Crécy

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Related to Crecy: Agincourt

Crécy

(krāsē`), officially

Crécy-en-Ponthieu

(–äN–pôNtyö`), village, Somme dept., N France. A nearby forest is popular for camping. At Crécy, on Aug. 26, 1346, Edward III of England defeated Philip VI of France in the Hundred Years WarHundred Years War,
1337–1453, conflict between England and France. Causes

Its basic cause was a dynastic quarrel that originated when the conquest of England by William of Normandy created a state lying on both sides of the English Channel. In the 14th cent.
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. The French forces were armed with crossbows and, although outnumbering the English troops, were overwhelmed by the English longbows. The victory enabled the English to reach Calais. Among the combatants were Edward the Black Prince of England and the blind John of Luxembourg, king of Bohemia, who, fighting for the French, died in the battle. Crécy is also known in English as Cressy.

Crecy

 

Crécy-en-Ponthieu, a population point in northeastern France (department of Somme), near which English troops commanded by King Edward III routed the French Army of King Philip VI on Aug. 26, 1346, during the Hundred Years War of 1337–1453. Each side had between 14,000 and 20,000 men. The battle of Crécy-en-Ponthieu demonstrated the complete inability of the French conception of knightly warfare to succeed against the English infantry armed with longbows firing at 300 paces. About 1,500 French knights were killed in the battle. The victory at Crécy-en-Ponthieu enabled the English to take Calais in 1347, and it became their principal base.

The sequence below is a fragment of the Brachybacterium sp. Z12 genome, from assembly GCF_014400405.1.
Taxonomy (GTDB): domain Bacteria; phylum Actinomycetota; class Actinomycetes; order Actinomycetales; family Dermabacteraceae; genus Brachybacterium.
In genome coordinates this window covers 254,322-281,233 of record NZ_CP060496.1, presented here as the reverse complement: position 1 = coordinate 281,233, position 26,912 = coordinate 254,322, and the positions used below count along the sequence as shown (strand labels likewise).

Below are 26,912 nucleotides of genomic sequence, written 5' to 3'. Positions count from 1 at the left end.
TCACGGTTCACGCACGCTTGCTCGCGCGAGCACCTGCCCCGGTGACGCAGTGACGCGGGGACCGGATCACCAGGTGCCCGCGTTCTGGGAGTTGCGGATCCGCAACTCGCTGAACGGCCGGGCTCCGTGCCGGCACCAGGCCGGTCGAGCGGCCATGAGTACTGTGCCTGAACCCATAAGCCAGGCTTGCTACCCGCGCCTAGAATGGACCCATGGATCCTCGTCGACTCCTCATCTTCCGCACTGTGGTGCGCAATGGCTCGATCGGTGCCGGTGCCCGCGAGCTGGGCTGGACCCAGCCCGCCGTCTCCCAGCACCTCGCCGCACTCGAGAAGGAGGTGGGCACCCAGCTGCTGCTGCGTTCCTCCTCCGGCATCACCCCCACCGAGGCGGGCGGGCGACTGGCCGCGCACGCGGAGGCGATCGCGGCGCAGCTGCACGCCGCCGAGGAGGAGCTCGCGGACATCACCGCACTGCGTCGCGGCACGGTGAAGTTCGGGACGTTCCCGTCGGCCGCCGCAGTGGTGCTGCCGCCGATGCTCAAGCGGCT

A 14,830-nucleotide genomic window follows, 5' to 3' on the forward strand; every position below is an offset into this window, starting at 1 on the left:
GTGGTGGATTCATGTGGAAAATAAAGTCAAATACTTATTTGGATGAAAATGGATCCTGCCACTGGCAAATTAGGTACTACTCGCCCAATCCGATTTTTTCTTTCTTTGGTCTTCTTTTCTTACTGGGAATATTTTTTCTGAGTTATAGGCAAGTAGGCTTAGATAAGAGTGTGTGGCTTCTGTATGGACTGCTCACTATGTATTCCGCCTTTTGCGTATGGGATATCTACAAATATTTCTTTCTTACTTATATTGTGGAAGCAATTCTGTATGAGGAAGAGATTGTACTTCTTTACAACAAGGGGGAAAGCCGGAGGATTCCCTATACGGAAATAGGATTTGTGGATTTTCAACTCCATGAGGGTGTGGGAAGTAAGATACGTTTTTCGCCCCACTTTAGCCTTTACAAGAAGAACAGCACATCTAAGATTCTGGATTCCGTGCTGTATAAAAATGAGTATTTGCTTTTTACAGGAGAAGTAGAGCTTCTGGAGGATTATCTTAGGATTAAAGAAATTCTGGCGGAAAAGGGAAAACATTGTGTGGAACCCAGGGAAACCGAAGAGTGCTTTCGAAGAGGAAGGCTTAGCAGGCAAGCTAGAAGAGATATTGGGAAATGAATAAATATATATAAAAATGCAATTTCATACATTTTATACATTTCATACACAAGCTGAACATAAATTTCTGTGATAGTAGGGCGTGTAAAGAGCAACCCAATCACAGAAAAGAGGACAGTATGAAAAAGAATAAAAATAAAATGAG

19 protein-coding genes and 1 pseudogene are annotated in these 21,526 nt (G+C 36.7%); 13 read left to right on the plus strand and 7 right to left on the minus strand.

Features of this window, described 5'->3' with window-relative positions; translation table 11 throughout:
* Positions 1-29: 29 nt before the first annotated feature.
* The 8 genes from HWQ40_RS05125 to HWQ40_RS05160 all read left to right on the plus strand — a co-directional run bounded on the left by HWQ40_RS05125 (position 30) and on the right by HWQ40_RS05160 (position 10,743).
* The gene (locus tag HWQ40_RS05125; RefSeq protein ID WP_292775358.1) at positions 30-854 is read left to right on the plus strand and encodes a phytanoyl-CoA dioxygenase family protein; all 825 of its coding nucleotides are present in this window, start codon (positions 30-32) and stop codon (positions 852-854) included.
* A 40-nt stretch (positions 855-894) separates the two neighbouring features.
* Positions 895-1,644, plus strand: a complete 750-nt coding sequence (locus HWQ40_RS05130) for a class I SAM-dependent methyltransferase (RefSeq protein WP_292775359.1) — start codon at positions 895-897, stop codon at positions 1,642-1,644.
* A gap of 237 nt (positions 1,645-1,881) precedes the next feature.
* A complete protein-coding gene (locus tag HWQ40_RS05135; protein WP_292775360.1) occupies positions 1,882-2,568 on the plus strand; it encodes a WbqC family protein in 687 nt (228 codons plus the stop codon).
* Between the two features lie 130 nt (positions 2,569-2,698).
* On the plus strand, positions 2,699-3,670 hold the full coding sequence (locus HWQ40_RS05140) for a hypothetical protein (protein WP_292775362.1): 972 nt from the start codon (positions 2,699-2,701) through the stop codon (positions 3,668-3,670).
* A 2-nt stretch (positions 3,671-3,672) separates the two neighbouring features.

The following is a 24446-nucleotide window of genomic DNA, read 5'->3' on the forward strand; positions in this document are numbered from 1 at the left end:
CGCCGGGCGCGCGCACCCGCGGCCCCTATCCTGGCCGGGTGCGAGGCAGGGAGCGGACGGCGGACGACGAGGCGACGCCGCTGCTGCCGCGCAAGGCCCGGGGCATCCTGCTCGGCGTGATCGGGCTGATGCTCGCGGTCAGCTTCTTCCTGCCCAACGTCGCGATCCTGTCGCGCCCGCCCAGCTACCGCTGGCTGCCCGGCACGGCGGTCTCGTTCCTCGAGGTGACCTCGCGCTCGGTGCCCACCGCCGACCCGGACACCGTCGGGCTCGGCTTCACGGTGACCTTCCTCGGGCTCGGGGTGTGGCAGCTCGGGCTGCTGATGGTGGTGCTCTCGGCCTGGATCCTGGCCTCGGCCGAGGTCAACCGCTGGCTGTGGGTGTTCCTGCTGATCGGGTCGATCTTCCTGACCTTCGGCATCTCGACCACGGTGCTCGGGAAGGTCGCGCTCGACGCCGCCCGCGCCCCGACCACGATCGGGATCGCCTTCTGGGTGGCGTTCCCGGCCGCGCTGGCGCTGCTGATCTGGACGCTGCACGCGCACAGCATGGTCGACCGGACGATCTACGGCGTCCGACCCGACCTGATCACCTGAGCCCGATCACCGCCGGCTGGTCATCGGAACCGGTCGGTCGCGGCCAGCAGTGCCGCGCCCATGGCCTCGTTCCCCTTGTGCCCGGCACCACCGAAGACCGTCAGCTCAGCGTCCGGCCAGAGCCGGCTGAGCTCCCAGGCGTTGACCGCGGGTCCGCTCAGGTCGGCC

Crécy

English over French; preeminence of longbow established (1346). [Fr. Hist.: Bishop, 382–385]
See: Battle

Crécy

first European use of gunpowder (by British) in battle (1346). [Eur. Hist.: Bishop, 382–385]
References in periodicals archive ?
Coun Veronica Nicholas, chairwoman of Llantrisant Community Council, said: "We are overjoyed to announce the twinning of Llantrisant with Crecy which I'm sure will bring many benefits to our town by celebrating and encouraging international links and friendship.
After several of these disastrous defeats during the Hundred Years War (of which Crecy and Agincourt are both part), they did start to encourage peasants to learn to use the longbow--in the hopes of not getting their butts kicked by those English archers, who spent every Sunday shooting at the village butts (as the targets were called).
While De Crecy leaves multiple threads of the narrative unresolved, his visual art stands out.
Also in play for Circus will be two of France's finest -Etienne de Crecy and Alex Gopher aka Super Discount, not to mention Nils Noa and Ralph Lawson.
Theatre meets history at Kenilworth Castle tomorrow and on Easter Monday with a recreation of the pageantry, excitement and action of the battle of Crecy.
Potage Crecy, or puree of carrot soup, was created to memorialize one of Napoleon's military victories.
The Black Prince, the royal son who fought brilliantly at Crecy in 1346, was the contemporary of languid Florentine adolescents who wore tight hose and short doublets as they strolled about in packs and often engaged in homosexual activity--teens from wholly different contexts.
Crecy enjoys a well-deserved reputation in Europe for exploring many of the lesser known areas of aviation publishing, but he is little known in the United States.
A revolution in military affairs had been going on for centuries by the time England's Black Prince introduced the longbow at Crecy in 1346, a process which was hastened by the introduction of gunpowder and, centuries later, the Gatling gun.
His assertion that the French were 'second best' to the British as far back as the battles of Crecy (1396) and Agincourt (1415), ignores the fact that most of the principal players on the British side were of French descent.
The Welsh longbow was the nuclear bomb of the Medieval Age, turning the course of history at the Battle of Crecy in 1346.